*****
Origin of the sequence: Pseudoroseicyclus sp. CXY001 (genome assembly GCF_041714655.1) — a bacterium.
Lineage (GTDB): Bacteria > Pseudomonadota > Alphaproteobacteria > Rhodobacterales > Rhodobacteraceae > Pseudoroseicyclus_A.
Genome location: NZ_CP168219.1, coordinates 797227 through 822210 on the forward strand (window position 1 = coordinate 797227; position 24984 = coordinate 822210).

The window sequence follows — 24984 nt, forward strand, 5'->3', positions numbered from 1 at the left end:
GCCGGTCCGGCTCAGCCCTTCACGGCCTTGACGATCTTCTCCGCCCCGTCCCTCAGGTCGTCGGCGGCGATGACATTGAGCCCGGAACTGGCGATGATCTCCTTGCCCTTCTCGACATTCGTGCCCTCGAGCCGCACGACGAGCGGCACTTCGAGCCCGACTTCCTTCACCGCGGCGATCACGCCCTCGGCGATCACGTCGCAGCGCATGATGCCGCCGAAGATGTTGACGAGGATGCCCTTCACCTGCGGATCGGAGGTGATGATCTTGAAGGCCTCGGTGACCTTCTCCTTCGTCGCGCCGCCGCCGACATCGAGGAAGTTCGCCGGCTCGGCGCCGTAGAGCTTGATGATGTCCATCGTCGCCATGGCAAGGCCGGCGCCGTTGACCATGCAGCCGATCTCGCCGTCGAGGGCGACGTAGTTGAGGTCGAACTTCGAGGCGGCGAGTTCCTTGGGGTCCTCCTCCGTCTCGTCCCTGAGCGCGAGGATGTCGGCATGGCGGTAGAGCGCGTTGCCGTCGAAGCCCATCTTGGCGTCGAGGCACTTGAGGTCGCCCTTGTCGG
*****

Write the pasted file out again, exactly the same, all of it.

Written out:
Origin of the sequence: Pseudoroseicyclus sp. CXY001 (genome assembly GCF_041714655.1) — a bacterium.
Lineage (GTDB): Bacteria > Pseudomonadota > Alphaproteobacteria > Rhodobacterales > Rhodobacteraceae > Pseudoroseicyclus_A.
Genome location: NZ_CP168219.1, coordinates 797227 through 822210 on the forward strand (window position 1 = coordinate 797227; position 24984 = coordinate 822210).

The window sequence follows — 24984 nt, forward strand, 5'->3', positions numbered from 1 at the left end:
GCCGGTCCGGCTCAGCCCTTCACGGCCTTGACGATCTTCTCCGCCCCGTCCCTCAGGTCGTCGGCGGCGATGACATTGAGCCCGGAACTGGCGATGATCTCCTTGCCCTTCTCGACATTCGTGCCCTCGAGCCGCACGACGAGCGGCACTTCGAGCCCGACTTCCTTCACCGCGGCGATCACGCCCTCGGCGATCACGTCGCAGCGCATGATGCCGCCGAAGATGTTGACGAGGATGCCCTTCACCTGCGGATCGGAGGTGATGATCTTGAAGGCCTCGGTGACCTTCTCCTTCGTCGCGCCGCCGCCGACATCGAGGAAGTTCGCCGGCTCGGCGCCGTAGAGCTTGATGATGTCCATCGTCGCCATGGCAAGGCCGGCGCCGTTGACCATGCAGCCGATCTCGCCGTCGAGGGCGACGTAGTTGAGGTCGAACTTCGAGGCGGCGAGTTCCTTGGGGTCCTCCTCCGTCTCGTCCCTGAGCGCGAGGATGTCGGCATGGCGGTAGAGCGCGTTGCCGTCGAAGCCCATCTTGGCGTCGAGGCACTTGAGGTCGCCCTTGTCGG